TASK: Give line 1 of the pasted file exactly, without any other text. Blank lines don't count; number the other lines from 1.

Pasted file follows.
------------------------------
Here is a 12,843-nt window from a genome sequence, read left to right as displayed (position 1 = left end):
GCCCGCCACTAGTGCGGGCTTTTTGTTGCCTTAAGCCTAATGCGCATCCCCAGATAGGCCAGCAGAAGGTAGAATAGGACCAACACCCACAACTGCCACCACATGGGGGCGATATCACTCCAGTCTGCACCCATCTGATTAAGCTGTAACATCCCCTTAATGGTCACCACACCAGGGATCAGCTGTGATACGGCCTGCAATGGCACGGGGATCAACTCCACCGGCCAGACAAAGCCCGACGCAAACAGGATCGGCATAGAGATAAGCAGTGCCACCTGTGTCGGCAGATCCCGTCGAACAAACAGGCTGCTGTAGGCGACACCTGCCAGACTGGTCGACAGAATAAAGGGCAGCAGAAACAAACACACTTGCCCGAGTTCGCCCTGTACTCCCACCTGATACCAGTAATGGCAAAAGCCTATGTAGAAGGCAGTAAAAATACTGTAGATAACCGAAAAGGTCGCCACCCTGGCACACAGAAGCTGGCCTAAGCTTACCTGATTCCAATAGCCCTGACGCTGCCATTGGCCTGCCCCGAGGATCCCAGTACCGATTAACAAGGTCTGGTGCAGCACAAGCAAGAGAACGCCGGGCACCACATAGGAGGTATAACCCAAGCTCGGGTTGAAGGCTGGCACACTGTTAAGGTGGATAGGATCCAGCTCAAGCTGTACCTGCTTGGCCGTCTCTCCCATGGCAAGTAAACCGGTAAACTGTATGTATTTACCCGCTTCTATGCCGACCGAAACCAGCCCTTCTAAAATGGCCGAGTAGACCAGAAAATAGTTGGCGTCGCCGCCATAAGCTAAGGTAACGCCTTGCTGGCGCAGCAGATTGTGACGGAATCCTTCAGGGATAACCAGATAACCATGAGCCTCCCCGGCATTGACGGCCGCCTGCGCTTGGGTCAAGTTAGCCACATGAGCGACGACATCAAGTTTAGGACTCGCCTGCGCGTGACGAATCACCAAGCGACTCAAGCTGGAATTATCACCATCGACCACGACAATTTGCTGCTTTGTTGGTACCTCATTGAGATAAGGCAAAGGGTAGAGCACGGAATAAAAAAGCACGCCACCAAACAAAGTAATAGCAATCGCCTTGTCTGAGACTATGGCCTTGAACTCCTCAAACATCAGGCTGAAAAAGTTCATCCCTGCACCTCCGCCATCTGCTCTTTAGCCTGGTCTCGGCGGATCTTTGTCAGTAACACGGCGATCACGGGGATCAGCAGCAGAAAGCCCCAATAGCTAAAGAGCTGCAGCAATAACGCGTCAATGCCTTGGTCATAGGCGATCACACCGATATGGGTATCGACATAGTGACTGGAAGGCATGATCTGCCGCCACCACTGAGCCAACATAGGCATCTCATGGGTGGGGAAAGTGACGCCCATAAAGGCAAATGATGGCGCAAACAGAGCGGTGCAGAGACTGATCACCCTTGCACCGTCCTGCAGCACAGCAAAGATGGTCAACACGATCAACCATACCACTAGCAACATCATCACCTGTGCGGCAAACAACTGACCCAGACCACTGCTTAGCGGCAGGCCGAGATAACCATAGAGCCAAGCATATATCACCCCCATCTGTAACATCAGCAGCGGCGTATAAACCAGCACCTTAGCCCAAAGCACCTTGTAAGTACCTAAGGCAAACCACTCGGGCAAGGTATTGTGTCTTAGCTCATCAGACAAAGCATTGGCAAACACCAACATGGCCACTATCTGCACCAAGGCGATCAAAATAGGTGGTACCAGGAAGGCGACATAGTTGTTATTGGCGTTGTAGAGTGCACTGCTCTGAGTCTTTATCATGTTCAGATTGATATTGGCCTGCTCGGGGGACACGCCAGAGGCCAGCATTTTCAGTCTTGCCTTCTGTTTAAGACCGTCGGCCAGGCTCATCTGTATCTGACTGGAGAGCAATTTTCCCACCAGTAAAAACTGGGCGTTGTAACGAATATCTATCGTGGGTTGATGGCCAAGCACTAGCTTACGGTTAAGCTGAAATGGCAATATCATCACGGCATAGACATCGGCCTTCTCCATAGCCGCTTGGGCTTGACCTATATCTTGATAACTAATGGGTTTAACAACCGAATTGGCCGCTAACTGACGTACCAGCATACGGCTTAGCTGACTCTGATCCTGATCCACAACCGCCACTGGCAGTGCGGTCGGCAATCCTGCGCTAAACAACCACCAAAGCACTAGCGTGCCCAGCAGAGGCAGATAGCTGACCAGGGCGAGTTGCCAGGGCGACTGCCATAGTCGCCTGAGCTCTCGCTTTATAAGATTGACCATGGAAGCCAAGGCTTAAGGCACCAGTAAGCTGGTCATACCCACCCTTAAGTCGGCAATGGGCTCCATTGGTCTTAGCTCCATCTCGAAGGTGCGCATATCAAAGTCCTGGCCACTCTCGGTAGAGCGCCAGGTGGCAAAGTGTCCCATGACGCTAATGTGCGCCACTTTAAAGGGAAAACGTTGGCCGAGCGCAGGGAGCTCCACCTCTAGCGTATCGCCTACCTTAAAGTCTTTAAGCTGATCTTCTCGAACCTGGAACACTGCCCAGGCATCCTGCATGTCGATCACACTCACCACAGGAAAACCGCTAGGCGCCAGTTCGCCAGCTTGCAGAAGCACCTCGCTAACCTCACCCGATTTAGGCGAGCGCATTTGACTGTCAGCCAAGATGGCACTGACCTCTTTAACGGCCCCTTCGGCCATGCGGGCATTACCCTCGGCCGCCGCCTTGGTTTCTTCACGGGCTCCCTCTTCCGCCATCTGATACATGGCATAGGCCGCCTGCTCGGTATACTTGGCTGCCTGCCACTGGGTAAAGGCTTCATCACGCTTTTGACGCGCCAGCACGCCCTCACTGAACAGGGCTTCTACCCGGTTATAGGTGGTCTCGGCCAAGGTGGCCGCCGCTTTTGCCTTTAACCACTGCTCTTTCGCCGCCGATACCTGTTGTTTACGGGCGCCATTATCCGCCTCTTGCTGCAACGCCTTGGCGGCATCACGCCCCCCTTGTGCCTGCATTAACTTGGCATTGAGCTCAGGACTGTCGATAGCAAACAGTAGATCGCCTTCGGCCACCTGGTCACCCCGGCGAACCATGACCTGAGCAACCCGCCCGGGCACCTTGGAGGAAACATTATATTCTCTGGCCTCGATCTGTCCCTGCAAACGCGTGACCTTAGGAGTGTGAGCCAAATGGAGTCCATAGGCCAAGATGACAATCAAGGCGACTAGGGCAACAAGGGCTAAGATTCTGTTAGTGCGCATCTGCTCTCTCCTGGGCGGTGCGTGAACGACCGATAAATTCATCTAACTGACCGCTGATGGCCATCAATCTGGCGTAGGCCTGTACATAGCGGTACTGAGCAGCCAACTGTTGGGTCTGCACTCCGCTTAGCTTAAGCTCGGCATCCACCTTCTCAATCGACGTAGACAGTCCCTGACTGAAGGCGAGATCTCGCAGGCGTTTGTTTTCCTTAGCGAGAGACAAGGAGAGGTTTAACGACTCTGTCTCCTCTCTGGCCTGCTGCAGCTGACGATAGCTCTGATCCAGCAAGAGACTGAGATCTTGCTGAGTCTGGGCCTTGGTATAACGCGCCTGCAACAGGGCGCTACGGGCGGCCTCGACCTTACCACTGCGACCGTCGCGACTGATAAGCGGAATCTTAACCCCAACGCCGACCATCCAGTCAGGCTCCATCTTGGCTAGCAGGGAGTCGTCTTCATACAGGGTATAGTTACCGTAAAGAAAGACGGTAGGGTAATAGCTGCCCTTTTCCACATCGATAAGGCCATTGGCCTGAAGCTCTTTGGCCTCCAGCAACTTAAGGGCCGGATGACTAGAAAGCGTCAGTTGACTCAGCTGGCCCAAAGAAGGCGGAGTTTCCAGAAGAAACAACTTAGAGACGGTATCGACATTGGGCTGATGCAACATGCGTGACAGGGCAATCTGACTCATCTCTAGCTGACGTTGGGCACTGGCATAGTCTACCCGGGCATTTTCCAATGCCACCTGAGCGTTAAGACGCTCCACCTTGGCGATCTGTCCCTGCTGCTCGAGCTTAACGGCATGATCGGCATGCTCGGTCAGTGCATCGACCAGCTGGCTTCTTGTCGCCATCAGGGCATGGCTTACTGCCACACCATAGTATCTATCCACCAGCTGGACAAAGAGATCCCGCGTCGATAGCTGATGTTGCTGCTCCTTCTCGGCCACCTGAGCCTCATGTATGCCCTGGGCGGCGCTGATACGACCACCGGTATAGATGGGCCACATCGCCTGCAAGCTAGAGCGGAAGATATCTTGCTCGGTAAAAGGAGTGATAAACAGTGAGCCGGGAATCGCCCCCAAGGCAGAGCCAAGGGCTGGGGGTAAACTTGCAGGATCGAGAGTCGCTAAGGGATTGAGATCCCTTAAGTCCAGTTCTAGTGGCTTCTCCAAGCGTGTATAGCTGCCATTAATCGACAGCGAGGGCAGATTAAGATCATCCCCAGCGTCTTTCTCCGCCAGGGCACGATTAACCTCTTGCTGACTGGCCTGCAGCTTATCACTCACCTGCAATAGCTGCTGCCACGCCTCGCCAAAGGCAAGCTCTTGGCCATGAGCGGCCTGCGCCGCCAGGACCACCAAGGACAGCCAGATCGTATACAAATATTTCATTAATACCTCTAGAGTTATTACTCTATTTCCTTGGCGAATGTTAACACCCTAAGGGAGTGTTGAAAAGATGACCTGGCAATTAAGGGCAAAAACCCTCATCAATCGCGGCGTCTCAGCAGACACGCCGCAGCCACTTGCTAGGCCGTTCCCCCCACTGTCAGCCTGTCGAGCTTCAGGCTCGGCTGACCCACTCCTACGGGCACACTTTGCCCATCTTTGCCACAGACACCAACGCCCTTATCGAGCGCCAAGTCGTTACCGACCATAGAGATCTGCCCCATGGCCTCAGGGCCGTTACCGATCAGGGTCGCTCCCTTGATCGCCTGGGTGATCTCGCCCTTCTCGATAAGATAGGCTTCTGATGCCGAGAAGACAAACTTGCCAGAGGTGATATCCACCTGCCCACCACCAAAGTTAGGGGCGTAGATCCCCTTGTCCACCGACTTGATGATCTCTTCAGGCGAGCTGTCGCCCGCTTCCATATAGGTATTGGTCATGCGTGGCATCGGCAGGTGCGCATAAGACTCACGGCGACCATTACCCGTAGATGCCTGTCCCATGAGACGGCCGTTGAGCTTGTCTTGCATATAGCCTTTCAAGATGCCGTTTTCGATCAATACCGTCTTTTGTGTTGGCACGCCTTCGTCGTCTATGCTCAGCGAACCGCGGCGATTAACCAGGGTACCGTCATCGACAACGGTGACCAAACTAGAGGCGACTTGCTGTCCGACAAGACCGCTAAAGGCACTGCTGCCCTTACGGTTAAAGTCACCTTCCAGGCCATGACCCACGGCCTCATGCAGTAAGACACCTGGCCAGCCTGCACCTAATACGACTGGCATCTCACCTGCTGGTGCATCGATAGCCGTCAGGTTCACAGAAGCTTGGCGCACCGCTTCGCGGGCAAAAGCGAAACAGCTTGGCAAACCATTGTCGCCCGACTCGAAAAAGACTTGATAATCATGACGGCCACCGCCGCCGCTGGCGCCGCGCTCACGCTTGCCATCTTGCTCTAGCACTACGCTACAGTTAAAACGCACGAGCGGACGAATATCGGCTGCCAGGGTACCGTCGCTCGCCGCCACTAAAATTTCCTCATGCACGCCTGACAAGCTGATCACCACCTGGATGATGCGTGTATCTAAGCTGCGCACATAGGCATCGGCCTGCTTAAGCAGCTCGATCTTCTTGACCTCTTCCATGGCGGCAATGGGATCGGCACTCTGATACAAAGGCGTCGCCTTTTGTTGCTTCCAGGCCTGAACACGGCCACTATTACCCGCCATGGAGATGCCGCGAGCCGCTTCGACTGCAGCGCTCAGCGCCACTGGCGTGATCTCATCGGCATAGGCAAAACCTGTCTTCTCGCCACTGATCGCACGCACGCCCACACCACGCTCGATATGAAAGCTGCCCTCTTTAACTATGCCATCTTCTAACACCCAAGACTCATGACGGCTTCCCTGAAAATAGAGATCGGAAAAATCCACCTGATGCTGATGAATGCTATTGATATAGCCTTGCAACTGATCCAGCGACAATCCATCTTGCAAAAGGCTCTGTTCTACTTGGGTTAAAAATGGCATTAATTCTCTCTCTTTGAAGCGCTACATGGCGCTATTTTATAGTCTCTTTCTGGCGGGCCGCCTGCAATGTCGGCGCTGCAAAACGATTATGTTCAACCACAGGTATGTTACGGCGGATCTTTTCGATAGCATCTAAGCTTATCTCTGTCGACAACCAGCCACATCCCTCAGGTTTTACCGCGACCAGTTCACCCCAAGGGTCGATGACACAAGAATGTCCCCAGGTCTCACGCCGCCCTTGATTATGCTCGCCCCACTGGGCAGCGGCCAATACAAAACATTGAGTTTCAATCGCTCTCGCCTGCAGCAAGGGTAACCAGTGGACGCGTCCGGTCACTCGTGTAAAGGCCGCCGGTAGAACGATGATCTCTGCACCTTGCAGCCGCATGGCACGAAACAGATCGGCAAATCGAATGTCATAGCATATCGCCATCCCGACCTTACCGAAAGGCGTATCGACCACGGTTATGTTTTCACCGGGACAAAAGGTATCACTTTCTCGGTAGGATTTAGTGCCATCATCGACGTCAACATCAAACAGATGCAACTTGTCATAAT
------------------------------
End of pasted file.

Here is a 12,843-nt window from a genome sequence, read left to right as displayed (position 1 = left end):